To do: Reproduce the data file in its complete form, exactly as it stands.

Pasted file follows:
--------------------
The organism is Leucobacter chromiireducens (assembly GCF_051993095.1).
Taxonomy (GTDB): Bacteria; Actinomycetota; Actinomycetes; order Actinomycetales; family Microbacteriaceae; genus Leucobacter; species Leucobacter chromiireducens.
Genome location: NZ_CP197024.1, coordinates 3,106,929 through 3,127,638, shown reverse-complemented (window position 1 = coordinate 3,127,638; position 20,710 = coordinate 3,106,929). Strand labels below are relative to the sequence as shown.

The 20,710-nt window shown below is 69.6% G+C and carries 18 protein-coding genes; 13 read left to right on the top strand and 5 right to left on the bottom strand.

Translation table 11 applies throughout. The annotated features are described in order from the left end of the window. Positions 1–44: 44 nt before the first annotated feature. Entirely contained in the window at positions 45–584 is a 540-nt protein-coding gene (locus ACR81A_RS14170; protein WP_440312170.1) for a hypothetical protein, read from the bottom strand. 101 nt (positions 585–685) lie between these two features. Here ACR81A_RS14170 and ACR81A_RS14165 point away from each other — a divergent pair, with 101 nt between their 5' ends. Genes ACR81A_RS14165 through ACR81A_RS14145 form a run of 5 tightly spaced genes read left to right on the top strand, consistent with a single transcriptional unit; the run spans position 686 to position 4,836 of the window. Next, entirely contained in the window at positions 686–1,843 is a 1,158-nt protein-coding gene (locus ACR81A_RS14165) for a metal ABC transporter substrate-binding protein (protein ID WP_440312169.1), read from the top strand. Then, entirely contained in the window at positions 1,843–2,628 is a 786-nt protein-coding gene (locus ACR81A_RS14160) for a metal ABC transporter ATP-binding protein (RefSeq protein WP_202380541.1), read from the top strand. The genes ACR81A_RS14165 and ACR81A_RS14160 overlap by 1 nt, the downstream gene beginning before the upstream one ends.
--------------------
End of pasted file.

The organism is Leucobacter chromiireducens (assembly GCF_051993095.1).
Taxonomy (GTDB): Bacteria; Actinomycetota; Actinomycetes; order Actinomycetales; family Microbacteriaceae; genus Leucobacter; species Leucobacter chromiireducens.
Genome location: NZ_CP197024.1, coordinates 3,106,929 through 3,127,638, shown reverse-complemented (window position 1 = coordinate 3,127,638; position 20,710 = coordinate 3,106,929). Strand labels below are relative to the sequence as shown.

The 20,710-nt window shown below is 69.6% G+C and carries 18 protein-coding genes; 13 read left to right on the top strand and 5 right to left on the bottom strand.

Translation table 11 applies throughout. The annotated features are described in order from the left end of the window. Positions 1–44: 44 nt before the first annotated feature. Entirely contained in the window at positions 45–584 is a 540-nt protein-coding gene (locus ACR81A_RS14170; protein WP_440312170.1) for a hypothetical protein, read from the bottom strand. 101 nt (positions 585–685) lie between these two features. Here ACR81A_RS14170 and ACR81A_RS14165 point away from each other — a divergent pair, with 101 nt between their 5' ends. Genes ACR81A_RS14165 through ACR81A_RS14145 form a run of 5 tightly spaced genes read left to right on the top strand, consistent with a single transcriptional unit; the run spans position 686 to position 4,836 of the window. Next, entirely contained in the window at positions 686–1,843 is a 1,158-nt protein-coding gene (locus ACR81A_RS14165) for a metal ABC transporter substrate-binding protein (protein ID WP_440312169.1), read from the top strand. Then, entirely contained in the window at positions 1,843–2,628 is a 786-nt protein-coding gene (locus ACR81A_RS14160) for a metal ABC transporter ATP-binding protein (RefSeq protein WP_202380541.1), read from the top strand. The genes ACR81A_RS14165 and ACR81A_RS14160 overlap by 1 nt, the downstream gene beginning before the upstream one ends.